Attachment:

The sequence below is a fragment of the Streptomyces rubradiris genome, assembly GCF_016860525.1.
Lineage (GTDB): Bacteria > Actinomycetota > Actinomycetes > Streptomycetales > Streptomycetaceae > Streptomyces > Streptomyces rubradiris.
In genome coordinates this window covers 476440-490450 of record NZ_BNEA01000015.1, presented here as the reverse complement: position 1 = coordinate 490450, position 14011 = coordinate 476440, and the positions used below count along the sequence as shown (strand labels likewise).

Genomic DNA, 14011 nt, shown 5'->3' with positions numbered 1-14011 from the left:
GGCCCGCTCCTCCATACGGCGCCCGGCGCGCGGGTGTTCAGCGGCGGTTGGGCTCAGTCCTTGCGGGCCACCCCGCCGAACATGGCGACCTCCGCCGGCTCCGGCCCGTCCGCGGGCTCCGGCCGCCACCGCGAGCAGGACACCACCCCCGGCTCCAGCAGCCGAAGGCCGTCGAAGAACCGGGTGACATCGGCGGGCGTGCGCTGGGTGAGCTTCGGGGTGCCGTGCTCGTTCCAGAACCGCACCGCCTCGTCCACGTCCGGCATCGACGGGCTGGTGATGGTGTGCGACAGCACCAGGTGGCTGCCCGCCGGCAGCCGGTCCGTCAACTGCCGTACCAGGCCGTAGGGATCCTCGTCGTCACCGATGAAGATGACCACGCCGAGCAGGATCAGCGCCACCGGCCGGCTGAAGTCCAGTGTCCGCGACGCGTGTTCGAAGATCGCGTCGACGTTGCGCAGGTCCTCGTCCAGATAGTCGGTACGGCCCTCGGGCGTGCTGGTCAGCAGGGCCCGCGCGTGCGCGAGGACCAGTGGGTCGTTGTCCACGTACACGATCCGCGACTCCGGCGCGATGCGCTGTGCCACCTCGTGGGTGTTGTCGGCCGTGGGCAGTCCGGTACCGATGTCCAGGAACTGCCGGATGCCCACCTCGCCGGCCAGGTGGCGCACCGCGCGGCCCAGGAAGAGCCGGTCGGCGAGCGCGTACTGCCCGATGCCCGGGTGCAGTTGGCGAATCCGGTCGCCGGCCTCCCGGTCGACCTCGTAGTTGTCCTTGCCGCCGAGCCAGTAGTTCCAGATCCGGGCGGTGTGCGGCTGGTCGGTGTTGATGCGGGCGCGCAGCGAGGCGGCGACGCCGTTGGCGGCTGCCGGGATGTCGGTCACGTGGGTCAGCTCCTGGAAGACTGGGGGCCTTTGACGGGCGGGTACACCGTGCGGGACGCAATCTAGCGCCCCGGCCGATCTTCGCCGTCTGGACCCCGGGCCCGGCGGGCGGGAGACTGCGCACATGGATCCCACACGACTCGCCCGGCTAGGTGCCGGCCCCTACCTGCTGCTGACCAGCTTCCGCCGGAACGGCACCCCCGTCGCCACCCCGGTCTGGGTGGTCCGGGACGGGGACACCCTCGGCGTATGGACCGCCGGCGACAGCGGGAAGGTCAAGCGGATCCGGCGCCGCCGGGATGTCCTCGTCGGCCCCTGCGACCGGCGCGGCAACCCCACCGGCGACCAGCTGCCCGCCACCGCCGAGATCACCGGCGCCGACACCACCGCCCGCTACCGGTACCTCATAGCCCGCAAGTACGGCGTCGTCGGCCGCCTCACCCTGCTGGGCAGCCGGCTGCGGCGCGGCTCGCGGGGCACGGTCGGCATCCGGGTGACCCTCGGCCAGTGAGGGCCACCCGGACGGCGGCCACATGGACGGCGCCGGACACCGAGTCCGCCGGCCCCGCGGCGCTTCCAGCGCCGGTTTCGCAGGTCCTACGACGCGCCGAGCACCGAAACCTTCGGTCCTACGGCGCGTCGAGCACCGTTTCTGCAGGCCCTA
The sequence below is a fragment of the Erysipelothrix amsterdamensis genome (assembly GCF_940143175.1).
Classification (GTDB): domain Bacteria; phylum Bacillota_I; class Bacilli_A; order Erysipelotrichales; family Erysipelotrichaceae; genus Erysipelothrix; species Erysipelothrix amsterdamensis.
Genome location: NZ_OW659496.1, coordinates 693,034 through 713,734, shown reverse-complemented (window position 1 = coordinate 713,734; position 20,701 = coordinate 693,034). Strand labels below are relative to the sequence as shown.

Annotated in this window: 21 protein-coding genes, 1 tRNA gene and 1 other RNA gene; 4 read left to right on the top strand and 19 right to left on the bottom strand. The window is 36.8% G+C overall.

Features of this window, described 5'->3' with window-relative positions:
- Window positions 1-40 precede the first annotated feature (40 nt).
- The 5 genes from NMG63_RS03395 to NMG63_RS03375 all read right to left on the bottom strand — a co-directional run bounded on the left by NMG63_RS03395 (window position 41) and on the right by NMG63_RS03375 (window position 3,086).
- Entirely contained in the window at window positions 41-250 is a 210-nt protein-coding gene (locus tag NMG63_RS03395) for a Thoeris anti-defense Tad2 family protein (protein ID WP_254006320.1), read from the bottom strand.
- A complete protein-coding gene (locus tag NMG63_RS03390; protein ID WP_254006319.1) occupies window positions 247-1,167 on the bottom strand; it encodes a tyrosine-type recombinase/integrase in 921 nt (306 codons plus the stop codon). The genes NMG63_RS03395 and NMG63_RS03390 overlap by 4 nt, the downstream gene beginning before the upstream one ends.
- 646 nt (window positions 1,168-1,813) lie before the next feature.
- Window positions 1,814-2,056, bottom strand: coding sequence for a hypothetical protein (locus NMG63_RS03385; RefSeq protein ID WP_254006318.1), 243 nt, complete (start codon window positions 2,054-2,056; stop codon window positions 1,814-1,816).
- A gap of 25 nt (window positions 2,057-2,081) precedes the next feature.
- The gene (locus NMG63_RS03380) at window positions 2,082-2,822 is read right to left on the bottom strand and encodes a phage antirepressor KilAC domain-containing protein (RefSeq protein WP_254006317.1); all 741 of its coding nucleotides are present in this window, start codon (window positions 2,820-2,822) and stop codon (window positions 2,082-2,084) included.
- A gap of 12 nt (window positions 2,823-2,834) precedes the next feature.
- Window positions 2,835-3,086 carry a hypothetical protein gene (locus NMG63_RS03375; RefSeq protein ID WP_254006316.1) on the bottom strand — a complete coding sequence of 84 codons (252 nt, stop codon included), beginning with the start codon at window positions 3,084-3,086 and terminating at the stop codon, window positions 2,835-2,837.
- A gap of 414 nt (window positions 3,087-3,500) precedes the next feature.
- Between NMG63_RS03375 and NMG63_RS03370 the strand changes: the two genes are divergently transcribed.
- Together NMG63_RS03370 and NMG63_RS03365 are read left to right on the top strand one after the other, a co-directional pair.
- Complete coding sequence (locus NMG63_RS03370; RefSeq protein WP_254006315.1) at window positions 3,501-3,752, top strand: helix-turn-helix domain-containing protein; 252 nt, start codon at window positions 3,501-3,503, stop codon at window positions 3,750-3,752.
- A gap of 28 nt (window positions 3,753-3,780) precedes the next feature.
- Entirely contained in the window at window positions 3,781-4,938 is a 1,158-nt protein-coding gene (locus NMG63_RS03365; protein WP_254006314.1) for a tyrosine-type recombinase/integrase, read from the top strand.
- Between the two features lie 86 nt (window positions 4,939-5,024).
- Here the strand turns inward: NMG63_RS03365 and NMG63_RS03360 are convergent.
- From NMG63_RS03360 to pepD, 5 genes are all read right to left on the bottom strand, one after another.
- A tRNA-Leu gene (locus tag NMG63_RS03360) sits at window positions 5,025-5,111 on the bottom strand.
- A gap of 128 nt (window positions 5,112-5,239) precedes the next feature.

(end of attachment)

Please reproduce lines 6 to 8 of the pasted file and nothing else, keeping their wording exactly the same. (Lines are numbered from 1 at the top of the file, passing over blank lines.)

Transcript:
The sequence below is a fragment of the Erysipelothrix amsterdamensis genome (assembly GCF_940143175.1).
Classification (GTDB): domain Bacteria; phylum Bacillota_I; class Bacilli_A; order Erysipelotrichales; family Erysipelotrichaceae; genus Erysipelothrix; species Erysipelothrix amsterdamensis.
Genome location: NZ_OW659496.1, coordinates 693,034 through 713,734, shown reverse-complemented (window position 1 = coordinate 713,734; position 20,701 = coordinate 693,034). Strand labels below are relative to the sequence as shown.